encoding = chardet.detect(r_data_j)['encoding']
        r_data_j = r_data_j.decode(encoding, 'replace')
        r_data = json.loads(r_data_j)
        if r_data['status'] != 0:
            raise OpException(
                "Bad request: {0}".format(r_data['content']['error']))
            return None
        # FIXME handling multiple parts (seq = #)?
        return r_data['content']

That’s the main guts. This isn’t very advanced/functional yet, but it’s enough for me to mess with. I also built a very simple Flask application that uses this class so I can begin sketching some UI I might want (though for now it’s very bare bones, just showing the result of TTRSSSession.headlines()).

I was going to use Django, but I think it’s too heavy for what I want out of it. Flask is very light.

A sample invocation of the class:

feeds = {
    'FRESH': -3,
    'STARRED': -1,
    'ALL': -4,
url = ''
user = 'random_hacker'
passw = 'xyzzy'
ttr = TTRSSSession(url, user, passw)

The headlines() method will return the first ten items in the feed containing all items (a special feed that throws everything read and unread together).

As you can see in the class’ _request() method, I haven’t added support for pulling multiple calls together. That will likely require a JavaScript frontend to integrate with my Flask application (or the data would all get pulled by the backend first, which seems wrong). And that begs the question of why not to forgo Python altogether and just write this as a pure client-side JavaScript thing?

Maybe I will. For now I am just messing around. Depending, I might prefer to use a Python backend to help filter or manage some of the items automatically. So at this point the versatility seems useful. Also, I always feel slightly silly when I find myself doing something that feels too close to rewriting part of an application that already (and still will) have that part, so who knows. I may just use this to learn more about Flask.

Tiny Tiny RSS and Feed Reading

Discusses the Tiny Tiny RSS (self-hosted) web application as a replacement for Google Reader (which will be end-of-life in July 2013).

Google Reader, a popular web application for organizing and reading RSS feeds (computer-friendly lists of posts from websites), will go away in July 2013. Scrambling for a replacement, many flock to monolithic, hosted substitutes.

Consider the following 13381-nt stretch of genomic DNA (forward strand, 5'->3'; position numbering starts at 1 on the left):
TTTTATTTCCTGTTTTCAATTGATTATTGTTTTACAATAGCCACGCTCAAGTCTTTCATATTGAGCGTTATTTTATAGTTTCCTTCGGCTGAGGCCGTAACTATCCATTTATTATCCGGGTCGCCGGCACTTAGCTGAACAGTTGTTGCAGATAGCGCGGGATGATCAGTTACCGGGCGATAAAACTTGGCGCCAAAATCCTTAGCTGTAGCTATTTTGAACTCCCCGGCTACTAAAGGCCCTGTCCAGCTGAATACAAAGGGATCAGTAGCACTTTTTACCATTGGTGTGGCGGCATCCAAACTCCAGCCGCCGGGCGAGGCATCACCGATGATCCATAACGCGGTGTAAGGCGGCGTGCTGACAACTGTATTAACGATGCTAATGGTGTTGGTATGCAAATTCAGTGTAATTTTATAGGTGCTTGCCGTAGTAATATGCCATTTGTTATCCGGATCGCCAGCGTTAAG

I already had a perfect substitute up and running. A few months back I decided to add some feeds that did not fit my usual reading patterns on Google Reader. I looked around for an alternative and decided upon Tiny Tiny RSS (aka tt-rss), a free software implementation that manages and allows easy reading of feeds.

I only added the feeds that didn’t fit my Google Reader usage at the time. I would check tt-rss once a day, and continued checking Google Reader more regularly as always for the bulk of my reading.

Then the Google Reader announcement came, and while I looked at and tried a few of the alternatives, tt-rss fit my use best. Google Reader did not have feed filtering (to my knowledge) where tt-rss does. The ability to “clean up” some of the noise on some feeds means a more pleasant reading experience. For a mobile solution, the web interface has a mobile version (if Google Reader does, I never tried it; I did use their Android application, though), and an Android application can talk to tt-rss as well (requires enabling the API).

Google Reader served many people well for years, but it never went as far as it could have. With people forced out, a lot of projects like tt-rss will hopefully see increased relevance and improvement. But RSS itself never achieved the recognition it deserves.

RSS would serve us best if it were somewhat automatic. Google never took the obvious step of showing you feed items from recently-viewed sites, for example. Auto-management of feeds would have gone a long way toward improving the usage and importance of RSS. Manually adding and removing feeds, not being able to disable them, no filtering, and needing to understand feeds; these things made it a mess.

When you visit a site, they do everything they can to get you to stay. They try to pull you in with other materials, they beg you to subscribe. But as with just about every other industry, they fail to see their role in that process. They should work with browser builders to add next-generation discovery and subscription models.

For its part, tt-rss now has more feeds than Google Reader ever did. I’ve added more feeds knowing I can filter them easily, though I suspect the worst feeds will soon go away. While it isn’t perfect, it’s at least on par with Google Reader. And once I set it up (admittedly easy for someone at my level of knowledge), it’s no challenge to keep using.

The main thing I wish it had (and something I’m continuing to look into for several services I run for myself) is a single-sign-on solution. The last time I checked, my various services had differing support for different authentication technologies. Having just one that worked for them all would be delightful.